In 1949 Mottola went to work as a story sketch artist for the Disney Studios. In 1961 he made the decision to leave Disney and commit himself to a life of painting and selling his own art.
During his long career, Filastro worked in many mediums, including ink, pencil, charcoal, pastel, watercolor, and oil, believing that each one could offer something unique that would not be duplicated in another medium. Over the years he painted plein-air in many locations, such as Italy, France, small towns in Mexico, the Mother Lode country, the Southwest, the Northeast and the California coastal cities of San Francisco, Monterey, and Laguna Beach. His brushwork ranges from tight strokes, creating smooth surfaces to loose, free strokes, creating surfaces with full textures. Regardless of style, the use of rich, saturated colors is a hallmark of his oil painting.
This original, contemporary oil painting on stretched canvas measures 16 by 20 inches and sits in a simple wood frame (18 by 22 inches).
It is signed in ink on the stretcher, "Spring Bouquet" 3/90 R.D.Kick.
Insured shipping is included within the United States.
This antique bronze figure of the Monkey God Hanuman measures 5 x 4 x 1 1/2 inches (13 x 10 x 3 cm).
It is in excellent condition.
This ancient bronze figure was most likely crafted in Northern India, Tibet or Nepal.
We are dating it to the 17th - 18th century, although it may actually be much earlier, based on it's stylistic similarities with small Pala period bronze figures.
This original contemporary Chinese watercolor painting measures 25 by 26 inches (painting only) and about 29 by 65 inches, including the brocaded scroll it is mounted on.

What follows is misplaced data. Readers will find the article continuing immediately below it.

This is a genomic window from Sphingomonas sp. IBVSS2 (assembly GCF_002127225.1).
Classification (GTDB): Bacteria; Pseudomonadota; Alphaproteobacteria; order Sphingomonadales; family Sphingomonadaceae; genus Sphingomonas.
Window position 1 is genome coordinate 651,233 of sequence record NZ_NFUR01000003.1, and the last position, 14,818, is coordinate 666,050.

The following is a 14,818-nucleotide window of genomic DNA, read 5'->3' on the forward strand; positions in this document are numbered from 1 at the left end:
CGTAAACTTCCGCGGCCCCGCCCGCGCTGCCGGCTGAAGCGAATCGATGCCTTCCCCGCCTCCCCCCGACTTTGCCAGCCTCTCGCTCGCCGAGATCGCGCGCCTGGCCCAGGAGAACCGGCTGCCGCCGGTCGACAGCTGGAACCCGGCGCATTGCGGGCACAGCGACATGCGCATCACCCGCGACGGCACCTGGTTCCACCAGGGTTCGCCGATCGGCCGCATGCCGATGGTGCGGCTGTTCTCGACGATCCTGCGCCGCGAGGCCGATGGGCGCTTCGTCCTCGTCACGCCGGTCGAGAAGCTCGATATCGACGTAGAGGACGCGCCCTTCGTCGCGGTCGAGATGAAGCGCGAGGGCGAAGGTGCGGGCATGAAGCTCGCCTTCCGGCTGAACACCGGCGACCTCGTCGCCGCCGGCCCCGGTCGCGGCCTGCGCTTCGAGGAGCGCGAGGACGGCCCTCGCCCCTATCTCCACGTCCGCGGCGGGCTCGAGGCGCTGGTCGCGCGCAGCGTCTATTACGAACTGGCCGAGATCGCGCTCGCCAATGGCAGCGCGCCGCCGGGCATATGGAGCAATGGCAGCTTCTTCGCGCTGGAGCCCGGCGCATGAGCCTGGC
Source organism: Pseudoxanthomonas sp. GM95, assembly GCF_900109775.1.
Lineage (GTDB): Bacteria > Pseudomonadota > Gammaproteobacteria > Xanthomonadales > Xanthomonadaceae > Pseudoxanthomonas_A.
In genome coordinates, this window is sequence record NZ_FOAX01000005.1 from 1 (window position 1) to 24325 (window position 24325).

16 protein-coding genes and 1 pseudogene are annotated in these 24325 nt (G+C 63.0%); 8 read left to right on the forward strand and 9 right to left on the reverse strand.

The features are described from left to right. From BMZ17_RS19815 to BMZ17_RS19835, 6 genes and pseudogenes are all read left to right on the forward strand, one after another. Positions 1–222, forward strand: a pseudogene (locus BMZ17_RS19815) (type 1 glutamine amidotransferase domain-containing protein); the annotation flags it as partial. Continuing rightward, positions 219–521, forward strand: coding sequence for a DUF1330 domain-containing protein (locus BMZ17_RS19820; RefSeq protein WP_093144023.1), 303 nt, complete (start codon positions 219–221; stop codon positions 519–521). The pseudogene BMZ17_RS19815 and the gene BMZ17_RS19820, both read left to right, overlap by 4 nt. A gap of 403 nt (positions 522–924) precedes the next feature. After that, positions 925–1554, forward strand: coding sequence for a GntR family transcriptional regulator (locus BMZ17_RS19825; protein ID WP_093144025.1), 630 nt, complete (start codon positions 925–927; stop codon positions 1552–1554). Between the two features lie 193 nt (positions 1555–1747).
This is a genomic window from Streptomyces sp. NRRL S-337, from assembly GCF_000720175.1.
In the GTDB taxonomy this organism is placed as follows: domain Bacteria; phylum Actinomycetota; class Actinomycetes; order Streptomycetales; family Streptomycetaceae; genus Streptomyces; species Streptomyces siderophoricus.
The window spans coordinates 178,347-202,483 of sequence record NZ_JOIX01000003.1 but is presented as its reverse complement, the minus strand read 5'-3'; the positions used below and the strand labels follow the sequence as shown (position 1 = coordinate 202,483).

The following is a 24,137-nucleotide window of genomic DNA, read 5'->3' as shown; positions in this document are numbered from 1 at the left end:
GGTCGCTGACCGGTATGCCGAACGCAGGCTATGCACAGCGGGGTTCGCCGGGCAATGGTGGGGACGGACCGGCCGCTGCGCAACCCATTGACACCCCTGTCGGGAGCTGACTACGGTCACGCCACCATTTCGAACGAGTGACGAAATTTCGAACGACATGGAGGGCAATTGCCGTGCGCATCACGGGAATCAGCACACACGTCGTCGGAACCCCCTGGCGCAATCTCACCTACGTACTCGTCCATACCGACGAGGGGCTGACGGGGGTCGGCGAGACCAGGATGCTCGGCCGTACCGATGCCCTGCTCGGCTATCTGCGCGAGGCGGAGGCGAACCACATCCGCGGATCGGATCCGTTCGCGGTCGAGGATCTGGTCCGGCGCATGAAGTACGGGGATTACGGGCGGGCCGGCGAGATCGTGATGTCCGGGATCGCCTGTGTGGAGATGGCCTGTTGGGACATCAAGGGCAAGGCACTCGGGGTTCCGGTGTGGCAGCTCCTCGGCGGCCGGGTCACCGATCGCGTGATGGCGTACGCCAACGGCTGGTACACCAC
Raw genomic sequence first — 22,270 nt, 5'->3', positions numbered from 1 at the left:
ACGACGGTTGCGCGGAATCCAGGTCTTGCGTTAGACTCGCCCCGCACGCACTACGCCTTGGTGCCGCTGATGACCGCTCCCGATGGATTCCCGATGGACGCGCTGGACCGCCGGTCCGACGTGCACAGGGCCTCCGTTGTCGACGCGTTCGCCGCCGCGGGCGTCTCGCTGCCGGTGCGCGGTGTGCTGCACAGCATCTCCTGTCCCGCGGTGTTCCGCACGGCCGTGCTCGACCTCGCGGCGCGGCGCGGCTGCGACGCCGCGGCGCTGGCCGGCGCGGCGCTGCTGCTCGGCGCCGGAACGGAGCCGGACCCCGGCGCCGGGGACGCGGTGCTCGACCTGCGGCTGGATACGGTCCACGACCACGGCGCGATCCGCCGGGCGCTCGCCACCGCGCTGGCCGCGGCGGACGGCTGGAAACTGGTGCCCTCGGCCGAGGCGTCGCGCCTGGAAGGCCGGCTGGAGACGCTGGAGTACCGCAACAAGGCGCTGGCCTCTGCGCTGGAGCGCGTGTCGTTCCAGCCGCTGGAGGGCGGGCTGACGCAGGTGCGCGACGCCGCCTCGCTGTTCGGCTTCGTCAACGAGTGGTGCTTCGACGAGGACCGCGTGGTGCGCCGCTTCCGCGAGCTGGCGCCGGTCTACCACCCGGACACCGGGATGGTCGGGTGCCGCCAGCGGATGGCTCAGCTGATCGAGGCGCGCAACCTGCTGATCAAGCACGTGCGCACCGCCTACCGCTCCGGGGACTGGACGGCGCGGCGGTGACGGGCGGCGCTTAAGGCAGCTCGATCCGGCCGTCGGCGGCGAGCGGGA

It has the seal and signature of the artist, Li Tong Yuan.
The subject is a pair of blue kingfishers both trying to eat the same fish.
It is in excellent condition and has very fine and subtle details.
This Chinese nephrite jade carving of a Qilin or Chilong measures about 4.5 inches from nose to tail (or no tail-in this case) by about 4 inches tall by 2 inches at its width (hoof to hoof).
It was carved from a celadon green mottled jade with areas of grey green and dark green.
It also has numerous inclusions - natural fractures in the stone with oxidation and subsequent staining.
This mythological beast has the head of a lion or dog and the wide body of a goat, resting on its hooves. It has no tail: but that may have happened sometime after it was originally created. His rump appears to have been polished down some time ago.
We estimate that this jade originated some time between the Han Dynasty and the Song Dynasty, based on stylistic similarities and the condition of the stone itself.
This original contemporary Chinese watercolor painting measures 17 by 26 inches (watercolor only) and about 21 by 65 inches, including the brocaded scroll it is mounted on.
It has the seal and signature of the artist, along with one collector's seal.
The subject is two small birds in a lotus pond.
It is in excellent condition and has very fine details. This is an outstanding example of Contemporary Chinese Art.
This antique tinned copper tray has traditional engraved bird motif surrounding a Homa bird symbol (Iran Air logo).
It measures about 16 inches in diameter.
It has a shield with an Arabic inscription at the top and (in English)IRAN AIR in a shield at the bottom of the circular field.
Iran AIR was established in 1946.
This tray probably dates circa 1946-64. The possibility exists that the tray is actually older and the Iran Air markings were added later.
It is in very good condition with the exception of a small dent in the field. it is small and relatively insignificant with all of the detail of the engraved patterns.
This antique hardstone carving of a reclining ox dates from the Song Dynasty (960-1279 AD) or the early portion of the Ming Dynasty (1368-1644 AD).
It measures about 2 3/4 x 1 1/2 X 1 1/4 inches or 58mm x 31mm x 30 mm.
It is carved from white variegated stone with a small area of pale gray in the center.
It is in excellent condition with a substantial amount of reddish brown oxidation on it's base.
We are describing this as hard stone because it does not pass the scratch test for jade. The possibility exists, however, that it is actually altered jade which has been softened over time and proximity to the elements.